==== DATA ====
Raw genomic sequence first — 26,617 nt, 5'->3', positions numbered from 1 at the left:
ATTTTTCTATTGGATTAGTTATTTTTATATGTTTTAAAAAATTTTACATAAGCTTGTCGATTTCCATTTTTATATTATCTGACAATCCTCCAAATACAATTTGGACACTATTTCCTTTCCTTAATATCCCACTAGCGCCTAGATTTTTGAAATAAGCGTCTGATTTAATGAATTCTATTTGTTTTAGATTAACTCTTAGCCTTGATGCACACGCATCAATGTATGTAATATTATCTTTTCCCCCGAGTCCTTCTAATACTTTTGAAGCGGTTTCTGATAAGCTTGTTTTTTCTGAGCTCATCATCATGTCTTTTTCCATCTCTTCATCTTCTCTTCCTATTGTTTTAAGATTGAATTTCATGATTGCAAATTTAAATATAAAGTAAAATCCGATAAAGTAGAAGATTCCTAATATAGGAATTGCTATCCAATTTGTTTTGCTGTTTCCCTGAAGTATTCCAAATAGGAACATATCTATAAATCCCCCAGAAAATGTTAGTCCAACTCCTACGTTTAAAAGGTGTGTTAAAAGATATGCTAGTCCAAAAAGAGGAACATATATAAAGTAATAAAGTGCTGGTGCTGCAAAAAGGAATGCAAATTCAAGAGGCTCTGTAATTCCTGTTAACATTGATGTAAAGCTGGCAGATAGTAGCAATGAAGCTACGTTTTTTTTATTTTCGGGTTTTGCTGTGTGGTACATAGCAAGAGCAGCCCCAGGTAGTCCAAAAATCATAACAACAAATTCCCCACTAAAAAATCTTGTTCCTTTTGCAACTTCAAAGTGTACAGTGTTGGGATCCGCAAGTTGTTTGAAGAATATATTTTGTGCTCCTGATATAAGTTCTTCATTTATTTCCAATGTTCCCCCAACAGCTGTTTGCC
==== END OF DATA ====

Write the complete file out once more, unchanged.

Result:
Raw genomic sequence first — 26,617 nt, 5'->3', positions numbered from 1 at the left:
ATTTTTCTATTGGATTAGTTATTTTTATATGTTTTAAAAAATTTTACATAAGCTTGTCGATTTCCATTTTTATATTATCTGACAATCCTCCAAATACAATTTGGACACTATTTCCTTTCCTTAATATCCCACTAGCGCCTAGATTTTTGAAATAAGCGTCTGATTTAATGAATTCTATTTGTTTTAGATTAACTCTTAGCCTTGATGCACACGCATCAATGTATGTAATATTATCTTTTCCCCCGAGTCCTTCTAATACTTTTGAAGCGGTTTCTGATAAGCTTGTTTTTTCTGAGCTCATCATCATGTCTTTTTCCATCTCTTCATCTTCTCTTCCTATTGTTTTAAGATTGAATTTCATGATTGCAAATTTAAATATAAAGTAAAATCCGATAAAGTAGAAGATTCCTAATATAGGAATTGCTATCCAATTTGTTTTGCTGTTTCCCTGAAGTATTCCAAATAGGAACATATCTATAAATCCCCCAGAAAATGTTAGTCCAACTCCTACGTTTAAAAGGTGTGTTAAAAGATATGCTAGTCCAAAAAGAGGAACATATATAAAGTAATAAAGTGCTGGTGCTGCAAAAAGGAATGCAAATTCAAGAGGCTCTGTAATTCCTGTTAACATTGATGTAAAGCTGGCAGATAGTAGCAATGAAGCTACGTTTTTTTTATTTTCGGGTTTTGCTGTGTGGTACATAGCAAGAGCAGCCCCAGGTAGTCCAAAAATCATAACAACAAATTCCCCACTAAAAAATCTTGTTCCTTTTGCAACTTCAAAGTGTACAGTGTTGGGATCCGCAAGTTGTTTGAAGAATATATTTTGTGCTCCTGATATAAGTTCTTCATTTATTTCCAATGTTCCCCCAACAGCTGTTTGCC